Adidas and Allbirds to develop sports shoes with ‘lowest recorded’ carbon footprint

Adidas has committed to a 30% reduction in its carbon footprint by 203

The collaborative project aims to combat the carbon intensity of the footwear industry, which is responsible for more than 700 million metric tonnes of carbon emissions annually. The two companies will work to develop and utilise renewables materials and regenerative practices to reduce the embodied carbon of their products.

The partnership will see both brands trial and explore new innovative models and resources across their supply chains, with the aim of developing a product to launch by 2021.

Currently, the average running shoe has a carbon footprint of approximately 13.6 kg CO2. Allbirds has developed a Life Cycle Assessment tool with third-party experts to evaluate the carbon impact of every process across the value chain, which will be used to measure any new products delivered through the partnership.

“Our brands don’t want to just participate in the sustainability conversation, we want to continue being catalysts and creators of substantial improvement,” Adidas’ vice president for brand strategy James Carnes said.

“The recent progress that our brands have made in the name of sustainable innovation has created the perfect momentum for this partnership to influence industry practices forever.”

Adidas has committed to a 30% reduction in its carbon footprint by 2030 and achieving carbon neutrality by 2050, while Allbirds has plans of achieving net-zero status, which has been set on an ongoing basis.

Last year, Adidas launched a circular economy service, whereby consumers can trade-in used or unwanted sportswear for rewards. Operated through a partnership with Stuffstr, the service lets UK-based consumers return any Adidas branded products purchased within the past five years to the brand in exchange for a gift card and loyalty club points.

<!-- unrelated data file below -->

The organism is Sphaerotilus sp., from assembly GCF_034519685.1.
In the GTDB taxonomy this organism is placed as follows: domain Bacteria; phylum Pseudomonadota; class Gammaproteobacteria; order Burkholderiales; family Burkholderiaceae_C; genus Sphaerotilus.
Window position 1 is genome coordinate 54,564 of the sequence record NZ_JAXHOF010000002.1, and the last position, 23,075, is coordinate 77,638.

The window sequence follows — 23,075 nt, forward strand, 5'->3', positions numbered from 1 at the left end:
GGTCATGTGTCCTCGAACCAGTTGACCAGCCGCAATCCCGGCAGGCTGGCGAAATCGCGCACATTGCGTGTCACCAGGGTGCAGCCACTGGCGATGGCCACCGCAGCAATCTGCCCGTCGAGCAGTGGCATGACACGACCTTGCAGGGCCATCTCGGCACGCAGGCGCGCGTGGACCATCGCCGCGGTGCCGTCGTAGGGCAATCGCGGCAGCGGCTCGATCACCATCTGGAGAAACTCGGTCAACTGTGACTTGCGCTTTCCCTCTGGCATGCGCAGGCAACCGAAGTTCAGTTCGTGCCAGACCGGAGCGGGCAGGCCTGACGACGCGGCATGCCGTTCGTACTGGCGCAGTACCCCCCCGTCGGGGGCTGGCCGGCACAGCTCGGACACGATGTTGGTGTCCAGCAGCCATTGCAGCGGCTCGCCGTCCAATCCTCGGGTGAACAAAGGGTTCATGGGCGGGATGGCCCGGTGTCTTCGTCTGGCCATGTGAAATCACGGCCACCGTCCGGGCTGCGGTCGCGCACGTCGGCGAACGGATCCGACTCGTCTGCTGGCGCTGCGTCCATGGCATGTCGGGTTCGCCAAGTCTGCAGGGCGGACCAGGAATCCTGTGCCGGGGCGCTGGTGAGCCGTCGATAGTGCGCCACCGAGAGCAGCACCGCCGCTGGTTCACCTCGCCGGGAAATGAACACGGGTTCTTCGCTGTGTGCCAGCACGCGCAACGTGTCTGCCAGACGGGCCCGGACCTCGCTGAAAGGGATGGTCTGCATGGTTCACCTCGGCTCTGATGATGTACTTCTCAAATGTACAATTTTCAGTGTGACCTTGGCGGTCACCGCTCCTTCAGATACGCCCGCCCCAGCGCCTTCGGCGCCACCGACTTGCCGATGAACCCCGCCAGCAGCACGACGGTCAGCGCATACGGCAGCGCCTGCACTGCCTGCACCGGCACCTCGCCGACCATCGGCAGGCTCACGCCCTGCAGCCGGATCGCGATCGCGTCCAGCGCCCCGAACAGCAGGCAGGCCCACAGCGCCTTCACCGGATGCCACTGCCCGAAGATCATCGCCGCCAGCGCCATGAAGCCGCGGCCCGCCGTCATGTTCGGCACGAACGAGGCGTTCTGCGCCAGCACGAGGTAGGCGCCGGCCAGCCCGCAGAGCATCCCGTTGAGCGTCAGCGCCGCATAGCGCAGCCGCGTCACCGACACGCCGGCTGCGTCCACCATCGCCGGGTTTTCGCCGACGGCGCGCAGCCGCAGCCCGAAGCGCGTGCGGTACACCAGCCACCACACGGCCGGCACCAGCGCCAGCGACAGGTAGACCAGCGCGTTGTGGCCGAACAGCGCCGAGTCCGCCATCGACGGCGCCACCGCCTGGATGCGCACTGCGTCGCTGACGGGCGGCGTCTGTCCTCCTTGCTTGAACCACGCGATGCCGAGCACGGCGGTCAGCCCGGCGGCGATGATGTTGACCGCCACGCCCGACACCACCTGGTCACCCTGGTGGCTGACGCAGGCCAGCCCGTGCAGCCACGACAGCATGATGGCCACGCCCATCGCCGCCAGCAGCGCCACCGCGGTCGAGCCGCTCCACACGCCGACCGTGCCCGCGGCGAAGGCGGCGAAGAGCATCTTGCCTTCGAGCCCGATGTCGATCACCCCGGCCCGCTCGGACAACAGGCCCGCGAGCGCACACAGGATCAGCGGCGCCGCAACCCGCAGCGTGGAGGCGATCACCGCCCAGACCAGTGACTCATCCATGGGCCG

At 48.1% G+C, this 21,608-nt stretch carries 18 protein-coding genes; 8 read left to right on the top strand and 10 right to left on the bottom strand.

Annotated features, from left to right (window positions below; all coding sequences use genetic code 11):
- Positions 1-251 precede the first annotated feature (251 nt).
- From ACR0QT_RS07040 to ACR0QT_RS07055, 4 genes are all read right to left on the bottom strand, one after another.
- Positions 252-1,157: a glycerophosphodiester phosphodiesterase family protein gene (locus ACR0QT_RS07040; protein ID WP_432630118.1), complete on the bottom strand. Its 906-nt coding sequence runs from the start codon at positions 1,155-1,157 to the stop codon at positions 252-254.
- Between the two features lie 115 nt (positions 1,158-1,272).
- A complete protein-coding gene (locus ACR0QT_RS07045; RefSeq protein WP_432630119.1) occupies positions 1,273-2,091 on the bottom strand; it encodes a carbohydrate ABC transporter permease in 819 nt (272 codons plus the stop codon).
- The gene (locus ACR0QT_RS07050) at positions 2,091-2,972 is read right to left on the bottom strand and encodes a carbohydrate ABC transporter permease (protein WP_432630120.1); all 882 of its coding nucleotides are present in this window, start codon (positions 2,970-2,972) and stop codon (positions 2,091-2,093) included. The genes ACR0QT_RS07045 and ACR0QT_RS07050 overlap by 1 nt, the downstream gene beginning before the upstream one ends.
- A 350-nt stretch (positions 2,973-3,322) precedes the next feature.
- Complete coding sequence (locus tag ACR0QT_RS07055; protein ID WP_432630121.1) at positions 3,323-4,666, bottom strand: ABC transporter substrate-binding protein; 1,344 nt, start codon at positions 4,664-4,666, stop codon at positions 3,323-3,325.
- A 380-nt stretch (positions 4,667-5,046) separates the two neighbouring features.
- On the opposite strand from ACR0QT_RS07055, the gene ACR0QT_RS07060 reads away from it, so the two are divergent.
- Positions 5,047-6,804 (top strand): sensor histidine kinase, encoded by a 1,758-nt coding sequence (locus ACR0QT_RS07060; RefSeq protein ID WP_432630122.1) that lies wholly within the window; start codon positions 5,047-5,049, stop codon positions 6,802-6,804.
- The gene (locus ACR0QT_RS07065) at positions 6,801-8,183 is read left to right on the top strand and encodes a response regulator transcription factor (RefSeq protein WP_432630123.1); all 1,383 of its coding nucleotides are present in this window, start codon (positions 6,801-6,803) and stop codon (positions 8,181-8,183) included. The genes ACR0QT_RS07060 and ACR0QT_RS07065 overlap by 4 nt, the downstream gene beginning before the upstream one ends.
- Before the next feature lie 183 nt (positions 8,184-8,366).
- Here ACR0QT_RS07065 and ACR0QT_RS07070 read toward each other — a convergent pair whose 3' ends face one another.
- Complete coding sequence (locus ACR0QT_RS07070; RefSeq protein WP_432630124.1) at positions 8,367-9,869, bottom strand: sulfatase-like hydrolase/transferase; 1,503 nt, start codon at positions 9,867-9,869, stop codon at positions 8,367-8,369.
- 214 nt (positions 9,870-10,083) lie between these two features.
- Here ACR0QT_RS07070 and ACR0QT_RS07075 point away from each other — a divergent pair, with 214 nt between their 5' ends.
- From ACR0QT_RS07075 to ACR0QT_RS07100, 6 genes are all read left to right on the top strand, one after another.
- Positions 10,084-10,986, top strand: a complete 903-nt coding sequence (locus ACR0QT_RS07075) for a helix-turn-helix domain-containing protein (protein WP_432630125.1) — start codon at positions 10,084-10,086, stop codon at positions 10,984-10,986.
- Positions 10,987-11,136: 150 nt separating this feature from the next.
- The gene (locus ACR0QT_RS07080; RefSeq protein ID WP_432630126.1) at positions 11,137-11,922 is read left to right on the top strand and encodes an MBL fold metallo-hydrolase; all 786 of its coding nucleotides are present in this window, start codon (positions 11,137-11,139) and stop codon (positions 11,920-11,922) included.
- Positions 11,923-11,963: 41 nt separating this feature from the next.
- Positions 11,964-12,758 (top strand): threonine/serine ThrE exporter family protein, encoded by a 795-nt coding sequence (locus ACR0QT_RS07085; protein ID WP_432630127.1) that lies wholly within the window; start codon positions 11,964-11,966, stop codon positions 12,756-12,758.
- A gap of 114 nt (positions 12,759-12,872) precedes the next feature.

Last month, B Corp Allbirds debuted a new running shoe made from renewable and natural materials and is the first product from the company to feature a physical “carbon count” label, detailing the lifecycle emissions of the product to consumers.

According to Allbirds, the “Dasher” shoe emits 9kg of carbon dioxide per pair, which is around 30% lower than the average trainer, many of which are made with synthetic plastics that end up in landfill or polluting the natural environment.

The company claims that through regenerative farming and innovations the natural materials used in the shoe could end up sequestering more carbon out of the atmosphere than what was used to produce it, making it a carbon-negative product.

Allbirds will display this information to consumers through a physical “carbon count” label, which details emissions from the materials, development, manufacturing and end-of-life of a product. Allbirds announced that they had become the first fashion brand to label every product with a carbon footprint.

“There is an urgent need to reduce our global carbon number, and this mission is bigger than just Allbirds or Adidas,” Allbird’s co-chief executive Tim Brown said.

“Whether we realise it or not this is a race that we are all running together as a planet and it is one that trumps the day-to-day competition of individual companies. I am hopeful that this partnership will be an example for others to follow as we pursue a more sustainable, net-zero carbon future.”

Matt Mace

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